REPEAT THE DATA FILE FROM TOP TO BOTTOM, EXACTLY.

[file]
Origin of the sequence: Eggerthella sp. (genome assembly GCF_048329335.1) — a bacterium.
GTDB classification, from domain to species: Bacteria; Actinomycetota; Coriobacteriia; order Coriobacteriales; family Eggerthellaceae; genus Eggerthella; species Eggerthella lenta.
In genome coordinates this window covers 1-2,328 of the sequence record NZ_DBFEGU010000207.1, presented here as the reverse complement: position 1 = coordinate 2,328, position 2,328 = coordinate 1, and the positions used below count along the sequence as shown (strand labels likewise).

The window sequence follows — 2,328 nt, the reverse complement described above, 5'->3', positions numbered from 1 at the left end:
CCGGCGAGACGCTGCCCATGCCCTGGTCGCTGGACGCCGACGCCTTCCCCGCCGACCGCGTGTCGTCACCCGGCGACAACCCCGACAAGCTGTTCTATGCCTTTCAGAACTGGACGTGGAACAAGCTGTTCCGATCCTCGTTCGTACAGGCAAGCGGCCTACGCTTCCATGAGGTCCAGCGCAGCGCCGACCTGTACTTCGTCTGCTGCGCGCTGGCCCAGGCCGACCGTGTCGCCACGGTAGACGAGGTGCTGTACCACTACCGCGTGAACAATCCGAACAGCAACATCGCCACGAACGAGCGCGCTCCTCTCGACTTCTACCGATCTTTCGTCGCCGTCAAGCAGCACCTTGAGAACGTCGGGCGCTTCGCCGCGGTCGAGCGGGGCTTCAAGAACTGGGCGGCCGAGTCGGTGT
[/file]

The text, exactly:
Origin of the sequence: Eggerthella sp. (genome assembly GCF_048329335.1) — a bacterium.
GTDB classification, from domain to species: Bacteria; Actinomycetota; Coriobacteriia; order Coriobacteriales; family Eggerthellaceae; genus Eggerthella; species Eggerthella lenta.
In genome coordinates this window covers 1-2,328 of the sequence record NZ_DBFEGU010000207.1, presented here as the reverse complement: position 1 = coordinate 2,328, position 2,328 = coordinate 1, and the positions used below count along the sequence as shown (strand labels likewise).

The window sequence follows — 2,328 nt, the reverse complement described above, 5'->3', positions numbered from 1 at the left end:
CCGGCGAGACGCTGCCCATGCCCTGGTCGCTGGACGCCGACGCCTTCCCCGCCGACCGCGTGTCGTCACCCGGCGACAACCCCGACAAGCTGTTCTATGCCTTTCAGAACTGGACGTGGAACAAGCTGTTCCGATCCTCGTTCGTACAGGCAAGCGGCCTACGCTTCCATGAGGTCCAGCGCAGCGCCGACCTGTACTTCGTCTGCTGCGCGCTGGCCCAGGCCGACCGTGTCGCCACGGTAGACGAGGTGCTGTACCACTACCGCGTGAACAATCCGAACAGCAACATCGCCACGAACGAGCGCGCTCCTCTCGACTTCTACCGATCTTTCGTCGCCGTCAAGCAGCACCTTGAGAACGTCGGGCGCTTCGCCGCGGTCGAGCGGGGCTTCAAGAACTGGGCGGCCGAGTCGGTGT